This renewed attention to the increasing acts of violence has hospitals moving toward the implementation of more technology. Emergency departments are being redesigned with more attention to protecting personnel.
Hesitancies by an administration that security practitioners, consultants and integrators traditionally have encountered are trending toward the administration’s acquiescence for implementation. This includes enclosing nurse stations and intake desks in the emergency department, staffing security posts directly in emergency department waiting rooms and treatment areas, ensuring waiting room furniture cannot be easily used as weapons, and utilizing visitor management systems to track all who enter the facility.
Metal Detectors: More and more emergency departments are installing walk-through metal detectors, and more hospitals are exploring their use not only at emergency department entrances but at all hospital entrances and to broader locations serving communities outside of the urban environments. Adding a law enforcement presence at or near these screening stations is becoming more frequent as well.
Turnstiles: With COVID-19 precautions raising the level of access control in hospitals, employing turnstiles has become a growing trend. It is clear to the administration that it is necessary to control access and station staff at entrances with the responsibility for operating visitor management systems integrated tightly with turnstiles. Administration may perceive an opportunity for improvement for the next pandemic or situation requiring more monitoring and limitations to access their facilities and realize that having turnstiles in place now will help with their continuity of operation plans in the future.
Passive Weapons Detection: In addition to walk-through metal detectors and turnstiles at emergency departments and other entrances, weapon detection systems have more commonly been explored and implemented by healthcare organizations. More aesthetically pleasing passive weapon detection systems utilizing sensor housings are trending. These detectors use millimeter wavelength and other technology and can be designed less intrusively to look like flowerpots or posts.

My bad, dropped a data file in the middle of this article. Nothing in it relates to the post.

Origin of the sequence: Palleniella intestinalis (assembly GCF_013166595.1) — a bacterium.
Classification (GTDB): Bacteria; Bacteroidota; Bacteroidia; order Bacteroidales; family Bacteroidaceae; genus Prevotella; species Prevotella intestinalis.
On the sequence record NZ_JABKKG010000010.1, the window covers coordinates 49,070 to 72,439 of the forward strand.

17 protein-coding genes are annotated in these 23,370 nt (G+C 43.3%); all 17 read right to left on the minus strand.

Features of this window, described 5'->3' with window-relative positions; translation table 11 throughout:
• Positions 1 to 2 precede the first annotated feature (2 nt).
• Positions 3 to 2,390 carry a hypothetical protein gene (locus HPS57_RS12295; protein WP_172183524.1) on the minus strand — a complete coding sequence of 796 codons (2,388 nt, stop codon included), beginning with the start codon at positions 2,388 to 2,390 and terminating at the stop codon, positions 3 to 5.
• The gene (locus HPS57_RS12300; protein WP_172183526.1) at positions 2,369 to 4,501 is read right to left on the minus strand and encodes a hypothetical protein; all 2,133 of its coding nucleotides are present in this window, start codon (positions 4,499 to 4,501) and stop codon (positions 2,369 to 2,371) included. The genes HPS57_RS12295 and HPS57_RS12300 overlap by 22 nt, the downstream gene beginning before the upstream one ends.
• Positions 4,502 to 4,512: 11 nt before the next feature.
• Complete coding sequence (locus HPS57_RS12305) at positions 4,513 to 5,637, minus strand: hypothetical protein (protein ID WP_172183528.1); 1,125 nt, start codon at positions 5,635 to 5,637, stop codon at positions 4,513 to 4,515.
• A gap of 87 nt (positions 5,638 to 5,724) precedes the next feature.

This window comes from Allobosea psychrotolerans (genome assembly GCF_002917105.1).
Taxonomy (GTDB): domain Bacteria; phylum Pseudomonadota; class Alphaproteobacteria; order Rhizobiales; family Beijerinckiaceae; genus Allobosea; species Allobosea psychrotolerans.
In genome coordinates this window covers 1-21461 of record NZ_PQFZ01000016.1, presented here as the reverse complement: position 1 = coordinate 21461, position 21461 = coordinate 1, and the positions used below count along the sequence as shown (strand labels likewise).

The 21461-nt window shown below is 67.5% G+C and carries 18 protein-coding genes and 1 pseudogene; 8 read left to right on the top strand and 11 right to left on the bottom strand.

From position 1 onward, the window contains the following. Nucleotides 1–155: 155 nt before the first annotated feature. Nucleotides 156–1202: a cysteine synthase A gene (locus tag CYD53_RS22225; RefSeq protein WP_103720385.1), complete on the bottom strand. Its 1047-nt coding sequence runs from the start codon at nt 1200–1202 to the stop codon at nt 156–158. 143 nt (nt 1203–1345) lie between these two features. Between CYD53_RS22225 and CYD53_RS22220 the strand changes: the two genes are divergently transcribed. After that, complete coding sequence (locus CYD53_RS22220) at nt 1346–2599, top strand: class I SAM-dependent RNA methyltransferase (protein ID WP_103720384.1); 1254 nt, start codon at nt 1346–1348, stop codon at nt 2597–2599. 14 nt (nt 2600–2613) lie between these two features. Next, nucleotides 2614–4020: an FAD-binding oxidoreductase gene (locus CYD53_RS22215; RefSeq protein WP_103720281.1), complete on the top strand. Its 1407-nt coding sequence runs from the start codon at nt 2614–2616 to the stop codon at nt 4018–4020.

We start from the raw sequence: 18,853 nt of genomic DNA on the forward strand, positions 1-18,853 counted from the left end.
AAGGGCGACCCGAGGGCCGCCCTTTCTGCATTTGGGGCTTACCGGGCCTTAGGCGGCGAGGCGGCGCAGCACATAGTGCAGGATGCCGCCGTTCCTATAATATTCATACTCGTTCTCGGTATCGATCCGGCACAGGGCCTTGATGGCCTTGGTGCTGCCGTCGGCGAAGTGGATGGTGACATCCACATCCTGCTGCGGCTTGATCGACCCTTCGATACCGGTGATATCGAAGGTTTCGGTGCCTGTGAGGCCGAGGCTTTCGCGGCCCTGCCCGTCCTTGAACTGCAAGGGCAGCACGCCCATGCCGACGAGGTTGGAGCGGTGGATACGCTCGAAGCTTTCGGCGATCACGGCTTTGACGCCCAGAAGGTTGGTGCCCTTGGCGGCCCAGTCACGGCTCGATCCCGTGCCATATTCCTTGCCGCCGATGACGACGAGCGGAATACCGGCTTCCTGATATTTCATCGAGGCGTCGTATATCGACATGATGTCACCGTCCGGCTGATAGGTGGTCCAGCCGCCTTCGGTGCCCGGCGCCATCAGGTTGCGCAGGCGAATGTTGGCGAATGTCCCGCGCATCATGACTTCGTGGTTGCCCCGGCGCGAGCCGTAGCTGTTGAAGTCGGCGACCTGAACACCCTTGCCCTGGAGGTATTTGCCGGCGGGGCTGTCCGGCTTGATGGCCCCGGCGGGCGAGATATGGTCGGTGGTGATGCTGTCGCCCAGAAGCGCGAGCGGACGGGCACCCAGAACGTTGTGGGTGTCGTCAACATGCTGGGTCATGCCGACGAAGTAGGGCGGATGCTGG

Video Surveillance: Thermal imaging and video analytics that produce alerts upon detecting items that appear to be firearms and other weapons are being explored as options more frequently than before, especially with the media’s attention to shootings.
Hospitals, and security departments in general, have explored and implemented body-worn cameras over the past few years. Hospitals will likely implement them more frequently as the perceived risks against their use, such as fears relating to employee and patient privacy concerns, and, more specifically, to violations of the Health Insurance Portability and Accountability Act of 1996 (HIPAA), are better understood and accepted.
Panic Devices: Personal duress or panic devices have been a part of the security plan for most hospitals for many years. With more attention to workplace violence and potential acts of violence, the number and locations of these types of devices have increased. Hard-wired devices have been replaced with phone apps and software activations on computer workstations.
Regardless of the reason, the trends in hospital and healthcare security have all moved the needle on the gauge of worker safety toward “safe and secure.” Many of the technologies and strategies coming to the front of the line as commonplace are being implemented effectively in the hospital environment and are a welcome trend.